Video report by ITV News Correspondent Sejal Karia
Former professional footballers are around three and a half times more likely to die from neurodegenerative disease than the general population, according to a new study.
Research from Glasgow University revealed the "risk ranged from a five-fold increase in Alzheimer's disease, through an approximately four-fold increase in motor neurone disease, to a two-fold Parkinson's disease in former professional footballers compared to population controls."
The report assessed the medical records of 7,676 men who played professional football in Scotland between 1900 and 1976.
Three of England's victorious World Cup team from 1966 were later diagnosed with neurodegenerative diseases; Nobby Stiles Martin Peters and Ray Wilson were all treated for the condition, while Jack Charlton admits to memory loss.
Their records were matched against more than 23,000 individuals from the general population, with the study led by consultant neuropathologist Dr Willie Stewart and commissioned by the Football Association and the Professional Footballers' Association.
Dawn Astle, daughter of former England striker Jeff, discussing the report
Although footballers had higher risk of death from neurodegenerative disease, they were less likely to die of other common diseases, such as heart disease and some cancers, including lung cancer.
The study - titled "Football's Influence on Lifelong Health and Dementia Risk" or FIELD for short - found that deaths in ex-footballers were lower than expected up to age 70, and higher than expected over that age.
Dr Stewart said in a statement: "An important aspect of this work has been the ability to look across a range of health outcomes in form
"Our data show that while former footballers had higher dementia rates, they had lower rates of death due to other major diseases.
"As such, whilst every effort must be made to identify the factors contributing to the increased risk of neurodegenerative disease to allow this risk to be reduced, there are also wider potential health benefits of playing football to be considered."
The former England and West Bromwich Albion striker Jeff Astle developed dementia and died in 2002 at the age of 59. The inquest into his death found heading footballs during his professional career had caused repeated head trauma.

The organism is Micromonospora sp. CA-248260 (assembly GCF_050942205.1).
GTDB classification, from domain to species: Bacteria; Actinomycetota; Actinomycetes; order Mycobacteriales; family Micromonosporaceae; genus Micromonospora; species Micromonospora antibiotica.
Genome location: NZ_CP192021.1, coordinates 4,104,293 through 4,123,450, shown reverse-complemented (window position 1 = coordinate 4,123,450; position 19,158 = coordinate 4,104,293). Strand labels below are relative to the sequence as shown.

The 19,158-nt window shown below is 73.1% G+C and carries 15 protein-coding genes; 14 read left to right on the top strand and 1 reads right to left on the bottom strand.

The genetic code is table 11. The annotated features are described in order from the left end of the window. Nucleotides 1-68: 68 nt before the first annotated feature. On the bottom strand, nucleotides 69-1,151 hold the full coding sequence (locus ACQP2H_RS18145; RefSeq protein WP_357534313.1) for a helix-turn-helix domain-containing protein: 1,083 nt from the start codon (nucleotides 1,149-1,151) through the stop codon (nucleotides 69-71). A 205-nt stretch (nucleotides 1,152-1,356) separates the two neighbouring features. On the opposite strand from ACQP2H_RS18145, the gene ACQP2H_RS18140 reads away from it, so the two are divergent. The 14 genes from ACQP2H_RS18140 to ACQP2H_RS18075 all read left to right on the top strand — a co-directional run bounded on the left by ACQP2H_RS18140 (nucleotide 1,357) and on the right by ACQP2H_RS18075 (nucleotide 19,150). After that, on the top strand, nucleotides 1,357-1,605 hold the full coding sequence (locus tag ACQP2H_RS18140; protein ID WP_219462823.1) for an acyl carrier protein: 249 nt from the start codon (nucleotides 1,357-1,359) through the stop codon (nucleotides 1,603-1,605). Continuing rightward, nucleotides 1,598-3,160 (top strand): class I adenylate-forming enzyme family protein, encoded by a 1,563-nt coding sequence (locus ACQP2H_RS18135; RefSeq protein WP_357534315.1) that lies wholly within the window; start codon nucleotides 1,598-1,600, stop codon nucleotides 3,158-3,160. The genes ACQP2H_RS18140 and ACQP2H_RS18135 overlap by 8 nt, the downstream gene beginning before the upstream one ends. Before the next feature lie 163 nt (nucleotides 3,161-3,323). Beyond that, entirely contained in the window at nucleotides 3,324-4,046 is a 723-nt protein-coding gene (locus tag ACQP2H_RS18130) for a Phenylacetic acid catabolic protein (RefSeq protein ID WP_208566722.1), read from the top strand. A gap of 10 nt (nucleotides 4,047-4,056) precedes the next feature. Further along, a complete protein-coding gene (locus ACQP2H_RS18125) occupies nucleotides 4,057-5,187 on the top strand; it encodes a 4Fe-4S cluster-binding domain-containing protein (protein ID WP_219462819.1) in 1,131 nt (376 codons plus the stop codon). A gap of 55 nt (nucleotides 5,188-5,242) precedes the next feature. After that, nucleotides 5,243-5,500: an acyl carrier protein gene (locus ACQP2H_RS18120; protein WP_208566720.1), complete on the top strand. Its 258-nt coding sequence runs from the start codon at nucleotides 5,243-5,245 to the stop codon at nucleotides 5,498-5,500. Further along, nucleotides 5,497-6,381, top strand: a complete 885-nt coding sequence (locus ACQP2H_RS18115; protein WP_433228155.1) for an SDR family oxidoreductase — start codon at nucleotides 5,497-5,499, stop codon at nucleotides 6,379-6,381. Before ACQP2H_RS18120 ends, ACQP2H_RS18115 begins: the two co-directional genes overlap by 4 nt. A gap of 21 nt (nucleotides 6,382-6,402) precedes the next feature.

His daughter, Dawn Astle, who along with her mother Laraine has campaigned on this issue for many years, told ITV News the issue of dementia in footballers had been "swept under the carpet" despite the coroner's ruling into her father's death nearly two decades ago.
Ms Astle said: "It's coming up to 18 years since my dad died at the age of 59 and back in November 2002 a corner was very clear in saying that the repeated heading of footballs during his playing career had contributed to his death and the result of the coroners court hearing was industrial disease, so in other words dad's job had killed him."
In light of the study, Ms Astle hopes there will a change across the game, including at grassroots level.
"There's no evidence to say it's a generational problem there's no evidence to say it's because of the old leather ball," she said.
"I think that what's really important to say is that these players must not remain as a statistic, their deaths should stay on the conscious of the game forever."
FA chairman Greg Clarke said: "The whole game must recognise that this is only the start of our understanding and there are many questions that still need to be answered.
"It is important that the global football family now unites to find the answers and provide a greater understanding of this complex issue.
"The FA is committed to doing all it can to make that happen."
PFA chief executive Gordon Taylor said it was "incumbent on football globally to come together to address this issue in a comprehensive and united manner".
He added: "Research must continue to answer more specific questions about what needs to be done to identify and reduce risk factors."
The FA said in a statement: “The study does not determine whether the cause is due to concussions suffered by the group of professional footballers, or concussion management, or heading of the football, or style of play, or the design and composition of footballs over the years, or personal lifestyle, or some other factor.”
The governing body said the study’s findings had been reviewed by an independent Medical and Football Advisory Group, which recommended re-issuing the current FA concussion guidelines and best-practice advice for coaching heading and called for further steps to improve head injury management, like supporting UEFA’s proposals to introduce concussion substitutes.
The group said more research was needed and there was “not enough evidence at this stage to make other changes to the way the modern-day game is played”.
The FA said it was not important to try and establish “whether or not the results from this historic group of former professional footballers relates, in any way, to the modern-day professional footballer”.
It said it had written to Fifa and Uefa to offer its full support on future research in this area as well as share the findings of the study with them.